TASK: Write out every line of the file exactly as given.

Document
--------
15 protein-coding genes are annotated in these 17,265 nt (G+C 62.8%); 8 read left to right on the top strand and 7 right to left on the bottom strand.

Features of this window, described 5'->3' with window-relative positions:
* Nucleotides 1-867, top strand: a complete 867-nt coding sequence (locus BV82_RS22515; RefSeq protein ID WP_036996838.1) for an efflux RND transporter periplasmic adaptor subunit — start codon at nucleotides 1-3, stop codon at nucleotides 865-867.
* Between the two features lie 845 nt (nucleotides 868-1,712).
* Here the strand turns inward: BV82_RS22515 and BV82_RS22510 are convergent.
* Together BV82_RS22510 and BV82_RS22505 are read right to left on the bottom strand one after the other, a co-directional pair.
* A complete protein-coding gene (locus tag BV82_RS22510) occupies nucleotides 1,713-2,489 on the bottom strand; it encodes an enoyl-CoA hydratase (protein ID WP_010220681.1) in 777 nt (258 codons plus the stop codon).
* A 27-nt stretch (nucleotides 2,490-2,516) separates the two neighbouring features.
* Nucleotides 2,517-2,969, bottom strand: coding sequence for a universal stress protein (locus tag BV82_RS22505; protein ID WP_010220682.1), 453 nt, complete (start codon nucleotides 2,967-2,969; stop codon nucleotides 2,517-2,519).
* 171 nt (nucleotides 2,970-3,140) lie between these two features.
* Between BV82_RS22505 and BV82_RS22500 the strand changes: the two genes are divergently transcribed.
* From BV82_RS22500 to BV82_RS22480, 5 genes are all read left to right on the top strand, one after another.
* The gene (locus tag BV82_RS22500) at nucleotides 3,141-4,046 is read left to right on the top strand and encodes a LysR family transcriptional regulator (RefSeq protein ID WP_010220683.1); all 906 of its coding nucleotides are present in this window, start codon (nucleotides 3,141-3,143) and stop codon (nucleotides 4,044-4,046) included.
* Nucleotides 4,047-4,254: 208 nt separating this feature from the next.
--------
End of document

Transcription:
15 protein-coding genes are annotated in these 17,265 nt (G+C 62.8%); 8 read left to right on the top strand and 7 right to left on the bottom strand.

Features of this window, described 5'->3' with window-relative positions:
* Nucleotides 1-867, top strand: a complete 867-nt coding sequence (locus BV82_RS22515; RefSeq protein ID WP_036996838.1) for an efflux RND transporter periplasmic adaptor subunit — start codon at nucleotides 1-3, stop codon at nucleotides 865-867.
* Between the two features lie 845 nt (nucleotides 868-1,712).
* Here the strand turns inward: BV82_RS22515 and BV82_RS22510 are convergent.
* Together BV82_RS22510 and BV82_RS22505 are read right to left on the bottom strand one after the other, a co-directional pair.
* A complete protein-coding gene (locus tag BV82_RS22510) occupies nucleotides 1,713-2,489 on the bottom strand; it encodes an enoyl-CoA hydratase (protein ID WP_010220681.1) in 777 nt (258 codons plus the stop codon).
* A 27-nt stretch (nucleotides 2,490-2,516) separates the two neighbouring features.
* Nucleotides 2,517-2,969, bottom strand: coding sequence for a universal stress protein (locus tag BV82_RS22505; protein ID WP_010220682.1), 453 nt, complete (start codon nucleotides 2,967-2,969; stop codon nucleotides 2,517-2,519).
* 171 nt (nucleotides 2,970-3,140) lie between these two features.
* Between BV82_RS22505 and BV82_RS22500 the strand changes: the two genes are divergently transcribed.
* From BV82_RS22500 to BV82_RS22480, 5 genes are all read left to right on the top strand, one after another.
* The gene (locus tag BV82_RS22500) at nucleotides 3,141-4,046 is read left to right on the top strand and encodes a LysR family transcriptional regulator (RefSeq protein ID WP_010220683.1); all 906 of its coding nucleotides are present in this window, start codon (nucleotides 3,141-3,143) and stop codon (nucleotides 4,044-4,046) included.
* Nucleotides 4,047-4,254: 208 nt separating this feature from the next.